My grandmother died in a hospital bed in November of 2011. At the time, we three had been quite sick. My husband was off work with a severe chest cold. My 18-month old equally under the weather. I was not feeling that great myself. But the hospital called me. My grandmother had asked for me. The end was near. I collected myself and made the treacherous drive. Solo. When I arrived, I knew my biological mother was there, as were her older brothers (whom she refused to deal with, so during our period of reconnection I primarily dealt with them, played messenger between the siblings). As I approached her room, I could her my grandmother from the hallway. Her eyesight is failing, the nurse warned me. So I announced myself upon entering her room: Hey Grandma! And, was received quite well.

Oh! It’s my Rebecca. I would know that voice anywhere! That’s who I have been waiting for!

Apparently that really bothered people. My bio-mother announced she had to return home. Her super-important, part-time secretarial position was not something she would neglect. She left. I stayed for as long as I could. Comforting. Wiping her mouth. Offering what I could to ease her. She told me to go home, and said my grandfather at the foot of her bed. He had died 15 years earlier. I took the hint. I kissed her forehead. Told her to go be with Granddad. Go play a round of golf together. Then drove home.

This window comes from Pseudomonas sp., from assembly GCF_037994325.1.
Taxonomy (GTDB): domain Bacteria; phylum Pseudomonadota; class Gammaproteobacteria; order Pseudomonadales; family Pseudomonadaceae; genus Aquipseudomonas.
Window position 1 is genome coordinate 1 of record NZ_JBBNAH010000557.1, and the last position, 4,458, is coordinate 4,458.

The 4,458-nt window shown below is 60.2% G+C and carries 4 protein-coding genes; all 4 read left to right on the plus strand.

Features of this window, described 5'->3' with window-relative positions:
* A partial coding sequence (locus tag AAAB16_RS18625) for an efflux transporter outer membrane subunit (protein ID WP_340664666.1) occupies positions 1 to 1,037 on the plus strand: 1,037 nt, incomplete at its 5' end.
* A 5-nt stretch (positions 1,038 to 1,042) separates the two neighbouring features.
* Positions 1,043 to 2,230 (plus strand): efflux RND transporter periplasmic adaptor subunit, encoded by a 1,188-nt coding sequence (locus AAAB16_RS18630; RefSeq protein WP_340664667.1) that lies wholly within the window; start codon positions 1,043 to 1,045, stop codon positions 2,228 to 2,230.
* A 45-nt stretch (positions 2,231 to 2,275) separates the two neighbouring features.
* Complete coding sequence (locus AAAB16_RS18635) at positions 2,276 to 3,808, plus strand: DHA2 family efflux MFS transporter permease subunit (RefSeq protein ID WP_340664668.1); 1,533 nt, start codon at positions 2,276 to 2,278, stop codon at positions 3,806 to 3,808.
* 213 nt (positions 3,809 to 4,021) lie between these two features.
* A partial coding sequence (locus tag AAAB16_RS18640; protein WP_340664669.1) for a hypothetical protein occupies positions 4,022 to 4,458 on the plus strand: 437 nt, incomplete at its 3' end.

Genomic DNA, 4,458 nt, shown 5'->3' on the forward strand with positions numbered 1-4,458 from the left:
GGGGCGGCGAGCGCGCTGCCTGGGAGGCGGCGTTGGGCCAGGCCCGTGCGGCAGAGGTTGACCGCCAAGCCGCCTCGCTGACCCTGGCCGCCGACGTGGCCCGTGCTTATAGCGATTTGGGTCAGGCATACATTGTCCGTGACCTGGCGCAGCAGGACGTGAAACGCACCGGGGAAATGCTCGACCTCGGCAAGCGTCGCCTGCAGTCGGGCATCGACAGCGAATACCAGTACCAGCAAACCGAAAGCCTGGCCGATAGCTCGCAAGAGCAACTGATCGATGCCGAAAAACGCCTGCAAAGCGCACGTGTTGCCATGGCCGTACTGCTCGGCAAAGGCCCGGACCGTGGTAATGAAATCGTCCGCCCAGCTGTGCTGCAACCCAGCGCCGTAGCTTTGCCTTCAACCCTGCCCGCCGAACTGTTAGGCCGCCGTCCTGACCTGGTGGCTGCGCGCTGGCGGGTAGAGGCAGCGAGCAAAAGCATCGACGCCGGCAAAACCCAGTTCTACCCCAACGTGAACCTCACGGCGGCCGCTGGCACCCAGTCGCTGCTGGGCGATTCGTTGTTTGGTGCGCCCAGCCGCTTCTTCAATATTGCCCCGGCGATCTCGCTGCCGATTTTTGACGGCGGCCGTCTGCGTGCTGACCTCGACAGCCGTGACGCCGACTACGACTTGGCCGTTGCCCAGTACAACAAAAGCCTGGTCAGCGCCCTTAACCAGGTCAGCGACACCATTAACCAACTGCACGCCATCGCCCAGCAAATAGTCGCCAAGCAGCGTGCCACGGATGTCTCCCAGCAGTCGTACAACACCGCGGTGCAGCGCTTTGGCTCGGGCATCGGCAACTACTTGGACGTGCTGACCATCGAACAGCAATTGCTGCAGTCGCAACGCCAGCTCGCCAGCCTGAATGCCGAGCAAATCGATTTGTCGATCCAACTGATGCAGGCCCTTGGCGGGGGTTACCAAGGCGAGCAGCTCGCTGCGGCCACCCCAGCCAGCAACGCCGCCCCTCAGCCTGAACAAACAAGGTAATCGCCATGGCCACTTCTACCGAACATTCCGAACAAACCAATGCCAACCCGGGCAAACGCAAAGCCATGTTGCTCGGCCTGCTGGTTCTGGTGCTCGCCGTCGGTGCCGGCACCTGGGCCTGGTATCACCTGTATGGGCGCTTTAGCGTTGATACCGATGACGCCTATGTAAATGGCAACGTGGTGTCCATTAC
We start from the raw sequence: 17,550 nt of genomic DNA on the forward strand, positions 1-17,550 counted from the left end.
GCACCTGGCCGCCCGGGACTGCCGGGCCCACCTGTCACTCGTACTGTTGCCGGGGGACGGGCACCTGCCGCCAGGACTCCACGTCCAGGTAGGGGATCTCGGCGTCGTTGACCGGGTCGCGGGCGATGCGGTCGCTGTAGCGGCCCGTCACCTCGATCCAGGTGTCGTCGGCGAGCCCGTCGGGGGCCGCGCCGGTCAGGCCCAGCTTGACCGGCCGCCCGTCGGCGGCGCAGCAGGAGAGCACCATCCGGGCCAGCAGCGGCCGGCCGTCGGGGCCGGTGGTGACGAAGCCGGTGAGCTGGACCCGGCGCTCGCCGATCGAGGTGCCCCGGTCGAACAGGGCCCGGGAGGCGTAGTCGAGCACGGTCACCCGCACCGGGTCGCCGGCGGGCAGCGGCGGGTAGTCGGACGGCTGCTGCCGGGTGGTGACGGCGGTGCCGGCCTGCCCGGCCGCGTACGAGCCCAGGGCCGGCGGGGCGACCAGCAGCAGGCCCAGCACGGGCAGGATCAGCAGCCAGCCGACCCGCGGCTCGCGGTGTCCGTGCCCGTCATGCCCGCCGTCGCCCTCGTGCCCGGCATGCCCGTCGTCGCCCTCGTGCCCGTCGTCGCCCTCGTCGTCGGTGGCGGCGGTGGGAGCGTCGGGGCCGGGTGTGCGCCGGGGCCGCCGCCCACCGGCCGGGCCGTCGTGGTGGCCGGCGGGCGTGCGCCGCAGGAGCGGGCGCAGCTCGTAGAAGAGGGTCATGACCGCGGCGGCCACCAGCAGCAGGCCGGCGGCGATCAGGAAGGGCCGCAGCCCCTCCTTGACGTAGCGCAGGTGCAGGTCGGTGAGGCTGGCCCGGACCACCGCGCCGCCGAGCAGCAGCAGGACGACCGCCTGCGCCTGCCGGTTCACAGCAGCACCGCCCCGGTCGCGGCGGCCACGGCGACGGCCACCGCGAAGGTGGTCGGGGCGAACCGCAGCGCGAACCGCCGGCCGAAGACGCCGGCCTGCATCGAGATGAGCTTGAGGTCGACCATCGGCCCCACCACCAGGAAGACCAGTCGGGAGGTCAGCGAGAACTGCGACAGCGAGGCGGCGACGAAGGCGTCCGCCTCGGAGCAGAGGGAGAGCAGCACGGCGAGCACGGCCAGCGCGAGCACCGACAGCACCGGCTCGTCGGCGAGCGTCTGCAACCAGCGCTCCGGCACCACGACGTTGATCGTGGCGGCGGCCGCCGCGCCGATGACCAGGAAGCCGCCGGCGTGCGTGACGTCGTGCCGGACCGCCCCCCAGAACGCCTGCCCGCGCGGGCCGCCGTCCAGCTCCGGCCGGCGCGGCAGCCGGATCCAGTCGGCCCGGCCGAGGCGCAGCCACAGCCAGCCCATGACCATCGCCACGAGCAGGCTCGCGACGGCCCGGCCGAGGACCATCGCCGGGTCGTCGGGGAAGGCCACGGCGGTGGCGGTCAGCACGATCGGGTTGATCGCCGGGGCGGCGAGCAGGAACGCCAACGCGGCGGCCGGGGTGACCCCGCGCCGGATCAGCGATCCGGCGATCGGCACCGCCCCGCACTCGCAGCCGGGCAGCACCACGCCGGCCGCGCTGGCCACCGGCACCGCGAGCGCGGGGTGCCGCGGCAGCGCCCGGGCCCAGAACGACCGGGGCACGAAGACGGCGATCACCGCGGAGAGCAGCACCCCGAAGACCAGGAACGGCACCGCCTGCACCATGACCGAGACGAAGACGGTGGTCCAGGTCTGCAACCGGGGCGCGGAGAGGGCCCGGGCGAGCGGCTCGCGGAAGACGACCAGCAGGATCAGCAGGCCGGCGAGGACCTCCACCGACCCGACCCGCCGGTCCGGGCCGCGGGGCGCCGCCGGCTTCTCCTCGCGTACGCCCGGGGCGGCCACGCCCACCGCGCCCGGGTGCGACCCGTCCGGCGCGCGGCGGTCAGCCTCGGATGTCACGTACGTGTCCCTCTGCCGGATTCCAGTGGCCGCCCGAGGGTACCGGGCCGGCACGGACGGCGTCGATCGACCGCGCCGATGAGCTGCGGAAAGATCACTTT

In the middle of the night my phone went off. It was a text message. Grandma had died. The message came from my uncle’s wife. I did not hear from my bio-mother for nearly a week.

A few weeks later our relationship began to really fall apart. She went off to a place I do not understand. Tried to convince my husband that I was unstable. He should take the baby and leave. Those not-so-subtle attempts did not settle well with either my hubby or I.

And so, as it had when I was a fifteen year old child, our (resurrected) relationship died. Again.


There are different kinds of loss. The expected. The unexpected. Loss that endures. Loss that ends quickly. Loss comes in many ways.

We have all lost someone. And, if you haven’t, you will. It is an unfortunate inevitable.

Sometimes loss is expected; my grandmother’s passing was that way. But there are The Unexpected losses. I have suffered a few of these. Family. Friends. Potential babies. So has my husband. In addition to those we have suffered together.